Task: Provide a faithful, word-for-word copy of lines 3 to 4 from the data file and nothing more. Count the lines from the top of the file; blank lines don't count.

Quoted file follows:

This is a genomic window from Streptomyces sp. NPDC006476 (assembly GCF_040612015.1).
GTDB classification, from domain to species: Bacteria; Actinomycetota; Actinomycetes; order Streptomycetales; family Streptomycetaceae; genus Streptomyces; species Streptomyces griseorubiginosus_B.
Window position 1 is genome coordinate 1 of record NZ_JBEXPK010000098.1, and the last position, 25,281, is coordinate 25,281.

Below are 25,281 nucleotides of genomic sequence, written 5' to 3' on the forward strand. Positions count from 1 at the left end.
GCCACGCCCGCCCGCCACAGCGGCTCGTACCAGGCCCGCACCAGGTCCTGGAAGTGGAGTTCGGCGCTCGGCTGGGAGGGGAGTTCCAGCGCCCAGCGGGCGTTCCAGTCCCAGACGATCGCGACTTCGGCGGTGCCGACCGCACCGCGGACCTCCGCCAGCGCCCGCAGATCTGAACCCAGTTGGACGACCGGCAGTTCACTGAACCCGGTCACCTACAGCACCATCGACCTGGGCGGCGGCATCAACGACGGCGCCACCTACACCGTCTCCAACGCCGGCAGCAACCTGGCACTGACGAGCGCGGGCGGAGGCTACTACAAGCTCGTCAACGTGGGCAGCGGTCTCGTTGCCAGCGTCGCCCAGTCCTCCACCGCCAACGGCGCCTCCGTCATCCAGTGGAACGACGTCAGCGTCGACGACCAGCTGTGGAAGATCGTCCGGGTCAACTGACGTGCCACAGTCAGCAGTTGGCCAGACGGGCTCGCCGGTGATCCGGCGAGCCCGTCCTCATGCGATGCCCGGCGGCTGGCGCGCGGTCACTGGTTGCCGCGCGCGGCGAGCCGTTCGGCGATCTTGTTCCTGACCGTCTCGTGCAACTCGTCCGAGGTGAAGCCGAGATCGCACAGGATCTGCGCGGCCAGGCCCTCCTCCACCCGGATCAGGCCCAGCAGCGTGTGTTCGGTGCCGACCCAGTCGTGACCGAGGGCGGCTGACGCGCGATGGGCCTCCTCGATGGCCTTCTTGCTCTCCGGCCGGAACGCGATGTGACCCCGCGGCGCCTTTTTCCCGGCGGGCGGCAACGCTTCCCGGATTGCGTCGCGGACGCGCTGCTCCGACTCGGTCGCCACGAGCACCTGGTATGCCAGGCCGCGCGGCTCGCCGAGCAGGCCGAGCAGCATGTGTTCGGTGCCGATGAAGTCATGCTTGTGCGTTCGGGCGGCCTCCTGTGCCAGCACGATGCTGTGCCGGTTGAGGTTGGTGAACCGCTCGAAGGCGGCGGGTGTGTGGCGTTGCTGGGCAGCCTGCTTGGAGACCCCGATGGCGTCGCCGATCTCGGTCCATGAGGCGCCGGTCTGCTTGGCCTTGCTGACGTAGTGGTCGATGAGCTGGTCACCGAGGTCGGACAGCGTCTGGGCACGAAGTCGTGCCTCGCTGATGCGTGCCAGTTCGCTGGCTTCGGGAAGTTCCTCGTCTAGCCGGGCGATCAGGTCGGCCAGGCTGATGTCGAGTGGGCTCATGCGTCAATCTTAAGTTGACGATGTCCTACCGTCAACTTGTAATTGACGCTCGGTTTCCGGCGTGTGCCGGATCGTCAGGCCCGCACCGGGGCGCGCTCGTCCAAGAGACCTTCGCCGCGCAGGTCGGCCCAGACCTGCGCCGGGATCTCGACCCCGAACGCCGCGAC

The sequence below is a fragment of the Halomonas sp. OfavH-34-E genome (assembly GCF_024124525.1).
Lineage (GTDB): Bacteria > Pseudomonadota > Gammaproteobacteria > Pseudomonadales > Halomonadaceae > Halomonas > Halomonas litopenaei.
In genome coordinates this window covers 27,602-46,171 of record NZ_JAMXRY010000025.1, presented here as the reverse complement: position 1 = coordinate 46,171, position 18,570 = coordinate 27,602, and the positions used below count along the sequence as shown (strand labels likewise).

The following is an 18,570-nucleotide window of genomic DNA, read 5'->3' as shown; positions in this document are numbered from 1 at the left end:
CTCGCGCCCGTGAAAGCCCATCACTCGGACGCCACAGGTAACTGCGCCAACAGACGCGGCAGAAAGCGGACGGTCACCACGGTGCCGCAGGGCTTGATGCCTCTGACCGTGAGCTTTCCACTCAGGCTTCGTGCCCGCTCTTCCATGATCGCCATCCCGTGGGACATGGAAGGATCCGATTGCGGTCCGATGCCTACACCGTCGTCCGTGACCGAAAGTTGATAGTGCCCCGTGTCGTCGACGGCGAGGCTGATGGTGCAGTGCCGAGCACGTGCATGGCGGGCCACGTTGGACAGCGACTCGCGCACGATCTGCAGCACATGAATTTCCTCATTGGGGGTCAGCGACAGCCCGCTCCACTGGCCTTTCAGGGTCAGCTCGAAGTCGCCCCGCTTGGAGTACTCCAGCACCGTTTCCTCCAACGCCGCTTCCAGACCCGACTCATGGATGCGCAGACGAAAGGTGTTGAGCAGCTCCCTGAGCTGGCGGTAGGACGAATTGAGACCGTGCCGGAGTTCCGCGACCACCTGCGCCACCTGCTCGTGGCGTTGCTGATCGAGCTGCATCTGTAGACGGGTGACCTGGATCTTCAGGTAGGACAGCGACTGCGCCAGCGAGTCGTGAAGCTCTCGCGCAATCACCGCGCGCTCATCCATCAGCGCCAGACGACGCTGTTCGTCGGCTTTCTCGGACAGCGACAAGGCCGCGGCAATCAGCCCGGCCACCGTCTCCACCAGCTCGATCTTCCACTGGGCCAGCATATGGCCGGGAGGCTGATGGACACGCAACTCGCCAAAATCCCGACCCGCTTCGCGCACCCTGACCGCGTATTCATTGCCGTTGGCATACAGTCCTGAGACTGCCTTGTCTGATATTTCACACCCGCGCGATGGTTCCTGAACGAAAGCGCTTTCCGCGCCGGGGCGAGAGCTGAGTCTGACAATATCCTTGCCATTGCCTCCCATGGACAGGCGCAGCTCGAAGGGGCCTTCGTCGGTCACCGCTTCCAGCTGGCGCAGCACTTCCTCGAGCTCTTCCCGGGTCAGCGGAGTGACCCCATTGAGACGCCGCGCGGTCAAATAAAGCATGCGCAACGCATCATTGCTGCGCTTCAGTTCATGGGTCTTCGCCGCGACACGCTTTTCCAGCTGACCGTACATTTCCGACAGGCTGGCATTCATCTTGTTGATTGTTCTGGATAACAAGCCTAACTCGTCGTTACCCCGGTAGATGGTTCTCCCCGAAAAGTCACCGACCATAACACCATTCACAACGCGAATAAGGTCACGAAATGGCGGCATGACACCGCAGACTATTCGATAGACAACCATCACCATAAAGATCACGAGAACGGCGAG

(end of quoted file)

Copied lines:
Window position 1 is genome coordinate 1 of record NZ_JBEXPK010000098.1, and the last position, 25,281, is coordinate 25,281.

Below are 25,281 nucleotides of genomic sequence, written 5' to 3' on the forward strand. Positions count from 1 at the left end.